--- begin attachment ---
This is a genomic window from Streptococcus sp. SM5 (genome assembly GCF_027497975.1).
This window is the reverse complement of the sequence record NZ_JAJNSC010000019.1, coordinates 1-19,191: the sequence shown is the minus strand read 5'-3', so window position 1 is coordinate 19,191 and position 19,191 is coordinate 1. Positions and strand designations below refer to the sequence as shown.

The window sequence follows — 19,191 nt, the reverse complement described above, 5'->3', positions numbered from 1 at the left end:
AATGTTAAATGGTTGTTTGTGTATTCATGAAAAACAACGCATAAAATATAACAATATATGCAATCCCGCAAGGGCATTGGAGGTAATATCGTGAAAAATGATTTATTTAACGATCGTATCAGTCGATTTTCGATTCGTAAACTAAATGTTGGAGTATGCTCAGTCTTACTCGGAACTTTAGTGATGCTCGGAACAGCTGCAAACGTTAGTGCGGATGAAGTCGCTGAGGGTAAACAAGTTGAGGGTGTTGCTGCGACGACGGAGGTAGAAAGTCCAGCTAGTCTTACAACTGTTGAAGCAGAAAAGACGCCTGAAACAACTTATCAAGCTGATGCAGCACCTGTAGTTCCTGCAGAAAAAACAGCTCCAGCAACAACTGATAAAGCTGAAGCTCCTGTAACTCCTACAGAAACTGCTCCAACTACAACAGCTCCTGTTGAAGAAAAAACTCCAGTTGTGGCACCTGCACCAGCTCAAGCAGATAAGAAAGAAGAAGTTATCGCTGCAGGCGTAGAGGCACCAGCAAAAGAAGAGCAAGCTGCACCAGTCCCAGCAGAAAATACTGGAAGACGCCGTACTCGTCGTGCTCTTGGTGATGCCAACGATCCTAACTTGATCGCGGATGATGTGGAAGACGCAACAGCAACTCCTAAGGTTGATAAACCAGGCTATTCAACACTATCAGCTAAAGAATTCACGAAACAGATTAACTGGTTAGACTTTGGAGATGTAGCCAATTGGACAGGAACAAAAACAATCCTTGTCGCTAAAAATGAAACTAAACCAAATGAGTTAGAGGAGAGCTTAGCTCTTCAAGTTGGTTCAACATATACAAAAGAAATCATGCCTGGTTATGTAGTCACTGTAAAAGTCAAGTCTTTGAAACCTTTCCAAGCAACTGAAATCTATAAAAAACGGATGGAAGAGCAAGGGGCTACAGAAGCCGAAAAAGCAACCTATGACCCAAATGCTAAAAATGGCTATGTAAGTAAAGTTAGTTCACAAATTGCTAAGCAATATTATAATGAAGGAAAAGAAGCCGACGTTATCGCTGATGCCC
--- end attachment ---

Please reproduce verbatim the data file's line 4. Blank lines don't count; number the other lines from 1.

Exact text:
AATGTTAAATGGTTGTTTGTGTATTCATGAAAAACAACGCATAAAATATAACAATATATGCAATCCCGCAAGGGCATTGGAGGTAATATCGTGAAAAATGATTTATTTAACGATCGTATCAGTCGATTTTCGATTCGTAAACTAAATGTTGGAGTATGCTCAGTCTTACTCGGAACTTTAGTGATGCTCGGAACAGCTGCAAACGTTAGTGCGGATGAAGTCGCTGAGGGTAAACAAGTTGAGGGTGTTGCTGCGACGACGGAGGTAGAAAGTCCAGCTAGTCTTACAACTGTTGAAGCAGAAAAGACGCCTGAAACAACTTATCAAGCTGATGCAGCACCTGTAGTTCCTGCAGAAAAAACAGCTCCAGCAACAACTGATAAAGCTGAAGCTCCTGTAACTCCTACAGAAACTGCTCCAACTACAACAGCTCCTGTTGAAGAAAAAACTCCAGTTGTGGCACCTGCACCAGCTCAAGCAGATAAGAAAGAAGAAGTTATCGCTGCAGGCGTAGAGGCACCAGCAAAAGAAGAGCAAGCTGCACCAGTCCCAGCAGAAAATACTGGAAGACGCCGTACTCGTCGTGCTCTTGGTGATGCCAACGATCCTAACTTGATCGCGGATGATGTGGAAGACGCAACAGCAACTCCTAAGGTTGATAAACCAGGCTATTCAACACTATCAGCTAAAGAATTCACGAAACAGATTAACTGGTTAGACTTTGGAGATGTAGCCAATTGGACAGGAACAAAAACAATCCTTGTCGCTAAAAATGAAACTAAACCAAATGAGTTAGAGGAGAGCTTAGCTCTTCAAGTTGGTTCAACATATACAAAAGAAATCATGCCTGGTTATGTAGTCACTGTAAAAGTCAAGTCTTTGAAACCTTTCCAAGCAACTGAAATCTATAAAAAACGGATGGAAGAGCAAGGGGCTACAGAAGCCGAAAAAGCAACCTATGACCCAAATGCTAAAAATGGCTATGTAAGTAAAGTTAGTTCACAAATTGCTAAGCAATATTATAATGAAGGAAAAGAAGCCGACGTTATCGCTGATGCCC